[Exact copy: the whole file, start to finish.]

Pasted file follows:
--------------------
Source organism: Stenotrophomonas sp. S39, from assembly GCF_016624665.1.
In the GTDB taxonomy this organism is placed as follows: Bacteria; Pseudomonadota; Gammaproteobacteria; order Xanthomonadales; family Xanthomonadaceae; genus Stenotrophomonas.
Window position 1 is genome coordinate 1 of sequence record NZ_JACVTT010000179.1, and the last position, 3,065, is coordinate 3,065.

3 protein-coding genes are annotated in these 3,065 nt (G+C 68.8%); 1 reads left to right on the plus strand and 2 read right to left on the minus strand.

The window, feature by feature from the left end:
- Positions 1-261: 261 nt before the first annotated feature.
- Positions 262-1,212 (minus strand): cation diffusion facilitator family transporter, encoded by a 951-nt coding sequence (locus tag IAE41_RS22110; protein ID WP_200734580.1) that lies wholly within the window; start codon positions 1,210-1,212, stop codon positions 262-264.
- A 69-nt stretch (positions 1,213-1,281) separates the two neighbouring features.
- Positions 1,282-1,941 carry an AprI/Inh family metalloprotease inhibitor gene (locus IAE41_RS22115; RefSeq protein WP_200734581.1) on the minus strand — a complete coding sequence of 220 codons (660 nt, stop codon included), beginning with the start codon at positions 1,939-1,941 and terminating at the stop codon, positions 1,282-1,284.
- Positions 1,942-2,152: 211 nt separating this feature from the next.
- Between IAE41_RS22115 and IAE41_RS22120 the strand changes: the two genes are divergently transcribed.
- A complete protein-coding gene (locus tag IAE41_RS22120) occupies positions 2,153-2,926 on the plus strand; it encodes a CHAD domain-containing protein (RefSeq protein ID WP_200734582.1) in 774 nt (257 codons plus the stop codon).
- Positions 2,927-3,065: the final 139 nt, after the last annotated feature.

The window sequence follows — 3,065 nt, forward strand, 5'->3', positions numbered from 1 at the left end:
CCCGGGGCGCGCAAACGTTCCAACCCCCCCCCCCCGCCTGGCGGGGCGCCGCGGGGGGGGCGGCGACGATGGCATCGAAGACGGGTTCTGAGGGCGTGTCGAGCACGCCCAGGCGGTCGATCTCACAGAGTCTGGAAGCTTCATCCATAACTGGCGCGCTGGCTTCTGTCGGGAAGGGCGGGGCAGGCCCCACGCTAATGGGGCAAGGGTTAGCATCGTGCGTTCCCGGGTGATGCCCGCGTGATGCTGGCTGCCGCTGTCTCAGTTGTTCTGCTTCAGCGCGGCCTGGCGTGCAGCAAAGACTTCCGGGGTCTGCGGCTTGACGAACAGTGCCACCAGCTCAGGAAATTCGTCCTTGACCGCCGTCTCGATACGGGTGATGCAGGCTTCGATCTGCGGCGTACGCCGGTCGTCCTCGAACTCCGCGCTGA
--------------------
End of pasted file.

Source organism: Stenotrophomonas sp. S39, from assembly GCF_016624665.1.
In the GTDB taxonomy this organism is placed as follows: Bacteria; Pseudomonadota; Gammaproteobacteria; order Xanthomonadales; family Xanthomonadaceae; genus Stenotrophomonas.
Window position 1 is genome coordinate 1 of sequence record NZ_JACVTT010000179.1, and the last position, 3,065, is coordinate 3,065.

3 protein-coding genes are annotated in these 3,065 nt (G+C 68.8%); 1 reads left to right on the plus strand and 2 read right to left on the minus strand.

The window, feature by feature from the left end:
- Positions 1-261: 261 nt before the first annotated feature.
- Positions 262-1,212 (minus strand): cation diffusion facilitator family transporter, encoded by a 951-nt coding sequence (locus tag IAE41_RS22110; protein ID WP_200734580.1) that lies wholly within the window; start codon positions 1,210-1,212, stop codon positions 262-264.
- A 69-nt stretch (positions 1,213-1,281) separates the two neighbouring features.
- Positions 1,282-1,941 carry an AprI/Inh family metalloprotease inhibitor gene (locus IAE41_RS22115; RefSeq protein WP_200734581.1) on the minus strand — a complete coding sequence of 220 codons (660 nt, stop codon included), beginning with the start codon at positions 1,939-1,941 and terminating at the stop codon, positions 1,282-1,284.
- Positions 1,942-2,152: 211 nt separating this feature from the next.
- Between IAE41_RS22115 and IAE41_RS22120 the strand changes: the two genes are divergently transcribed.
- A complete protein-coding gene (locus tag IAE41_RS22120) occupies positions 2,153-2,926 on the plus strand; it encodes a CHAD domain-containing protein (RefSeq protein ID WP_200734582.1) in 774 nt (257 codons plus the stop codon).
- Positions 2,927-3,065: the final 139 nt, after the last annotated feature.

The window sequence follows — 3,065 nt, forward strand, 5'->3', positions numbered from 1 at the left end:
CCCGGGGCGCGCAAACGTTCCAACCCCCCCCCCCCGCCTGGCGGGGCGCCGCGGGGGGGGCGGCGACGATGGCATCGAAGACGGGTTCTGAGGGCGTGTCGAGCACGCCCAGGCGGTCGATCTCACAGAGTCTGGAAGCTTCATCCATAACTGGCGCGCTGGCTTCTGTCGGGAAGGGCGGGGCAGGCCCCACGCTAATGGGGCAAGGGTTAGCATCGTGCGTTCCCGGGTGATGCCCGCGTGATGCTGGCTGCCGCTGTCTCAGTTGTTCTGCTTCAGCGCGGCCTGGCGTGCAGCAAAGACTTCCGGGGTCTGCGGCTTGACGAACAGTGCCACCAGCTCAGGAAATTCGTCCTTGACCGCCGTCTCGATACGGGTGATGCAGGCTTCGATCTGCGGCGTACGCCGGTCGTCCTCGAACTCCGCGCTGA